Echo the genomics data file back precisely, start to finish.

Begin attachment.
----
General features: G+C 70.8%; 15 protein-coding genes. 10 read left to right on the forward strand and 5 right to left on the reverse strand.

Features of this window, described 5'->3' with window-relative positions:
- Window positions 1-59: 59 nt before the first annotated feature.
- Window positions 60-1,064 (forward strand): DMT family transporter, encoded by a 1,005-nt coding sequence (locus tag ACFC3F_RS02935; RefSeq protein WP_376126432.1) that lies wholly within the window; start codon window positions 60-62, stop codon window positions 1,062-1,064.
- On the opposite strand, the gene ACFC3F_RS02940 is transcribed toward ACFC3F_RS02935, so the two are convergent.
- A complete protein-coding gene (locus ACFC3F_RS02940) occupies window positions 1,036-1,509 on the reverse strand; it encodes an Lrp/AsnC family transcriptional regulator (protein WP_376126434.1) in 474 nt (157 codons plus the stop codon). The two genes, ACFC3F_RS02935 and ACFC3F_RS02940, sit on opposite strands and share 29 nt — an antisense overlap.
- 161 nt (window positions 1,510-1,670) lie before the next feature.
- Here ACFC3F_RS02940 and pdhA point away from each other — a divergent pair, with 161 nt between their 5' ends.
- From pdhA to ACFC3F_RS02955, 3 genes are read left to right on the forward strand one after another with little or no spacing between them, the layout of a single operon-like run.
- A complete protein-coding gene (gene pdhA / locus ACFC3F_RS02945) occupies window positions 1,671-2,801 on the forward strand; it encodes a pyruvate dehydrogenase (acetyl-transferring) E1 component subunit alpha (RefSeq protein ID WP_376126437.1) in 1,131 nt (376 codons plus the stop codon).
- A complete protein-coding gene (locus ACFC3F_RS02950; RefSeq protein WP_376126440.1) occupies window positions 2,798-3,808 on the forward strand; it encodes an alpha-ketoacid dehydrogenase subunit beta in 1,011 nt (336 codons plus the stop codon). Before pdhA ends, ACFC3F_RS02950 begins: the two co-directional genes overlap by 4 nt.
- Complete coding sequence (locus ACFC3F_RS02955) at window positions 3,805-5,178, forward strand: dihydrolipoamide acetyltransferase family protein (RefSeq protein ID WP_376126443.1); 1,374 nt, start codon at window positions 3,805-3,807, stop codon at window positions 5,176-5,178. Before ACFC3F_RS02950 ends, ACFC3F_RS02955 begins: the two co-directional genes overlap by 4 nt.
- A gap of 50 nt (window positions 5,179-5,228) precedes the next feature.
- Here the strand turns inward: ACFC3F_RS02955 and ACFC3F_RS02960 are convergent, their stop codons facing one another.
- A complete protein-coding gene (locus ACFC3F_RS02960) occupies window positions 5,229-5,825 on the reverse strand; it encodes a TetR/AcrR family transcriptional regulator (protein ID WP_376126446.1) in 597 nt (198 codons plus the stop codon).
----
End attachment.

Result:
General features: G+C 70.8%; 15 protein-coding genes. 10 read left to right on the forward strand and 5 right to left on the reverse strand.

Features of this window, described 5'->3' with window-relative positions:
- Window positions 1-59: 59 nt before the first annotated feature.
- Window positions 60-1,064 (forward strand): DMT family transporter, encoded by a 1,005-nt coding sequence (locus tag ACFC3F_RS02935; RefSeq protein WP_376126432.1) that lies wholly within the window; start codon window positions 60-62, stop codon window positions 1,062-1,064.
- On the opposite strand, the gene ACFC3F_RS02940 is transcribed toward ACFC3F_RS02935, so the two are convergent.
- A complete protein-coding gene (locus ACFC3F_RS02940) occupies window positions 1,036-1,509 on the reverse strand; it encodes an Lrp/AsnC family transcriptional regulator (protein WP_376126434.1) in 474 nt (157 codons plus the stop codon). The two genes, ACFC3F_RS02935 and ACFC3F_RS02940, sit on opposite strands and share 29 nt — an antisense overlap.
- 161 nt (window positions 1,510-1,670) lie before the next feature.
- Here ACFC3F_RS02940 and pdhA point away from each other — a divergent pair, with 161 nt between their 5' ends.
- From pdhA to ACFC3F_RS02955, 3 genes are read left to right on the forward strand one after another with little or no spacing between them, the layout of a single operon-like run.
- A complete protein-coding gene (gene pdhA / locus ACFC3F_RS02945) occupies window positions 1,671-2,801 on the forward strand; it encodes a pyruvate dehydrogenase (acetyl-transferring) E1 component subunit alpha (RefSeq protein ID WP_376126437.1) in 1,131 nt (376 codons plus the stop codon).
- A complete protein-coding gene (locus ACFC3F_RS02950; RefSeq protein WP_376126440.1) occupies window positions 2,798-3,808 on the forward strand; it encodes an alpha-ketoacid dehydrogenase subunit beta in 1,011 nt (336 codons plus the stop codon). Before pdhA ends, ACFC3F_RS02950 begins: the two co-directional genes overlap by 4 nt.
- Complete coding sequence (locus ACFC3F_RS02955) at window positions 3,805-5,178, forward strand: dihydrolipoamide acetyltransferase family protein (RefSeq protein ID WP_376126443.1); 1,374 nt, start codon at window positions 3,805-3,807, stop codon at window positions 5,176-5,178. Before ACFC3F_RS02950 ends, ACFC3F_RS02955 begins: the two co-directional genes overlap by 4 nt.
- A gap of 50 nt (window positions 5,179-5,228) precedes the next feature.
- Here the strand turns inward: ACFC3F_RS02955 and ACFC3F_RS02960 are convergent, their stop codons facing one another.
- A complete protein-coding gene (locus ACFC3F_RS02960) occupies window positions 5,229-5,825 on the reverse strand; it encodes a TetR/AcrR family transcriptional regulator (protein ID WP_376126446.1) in 597 nt (198 codons plus the stop codon).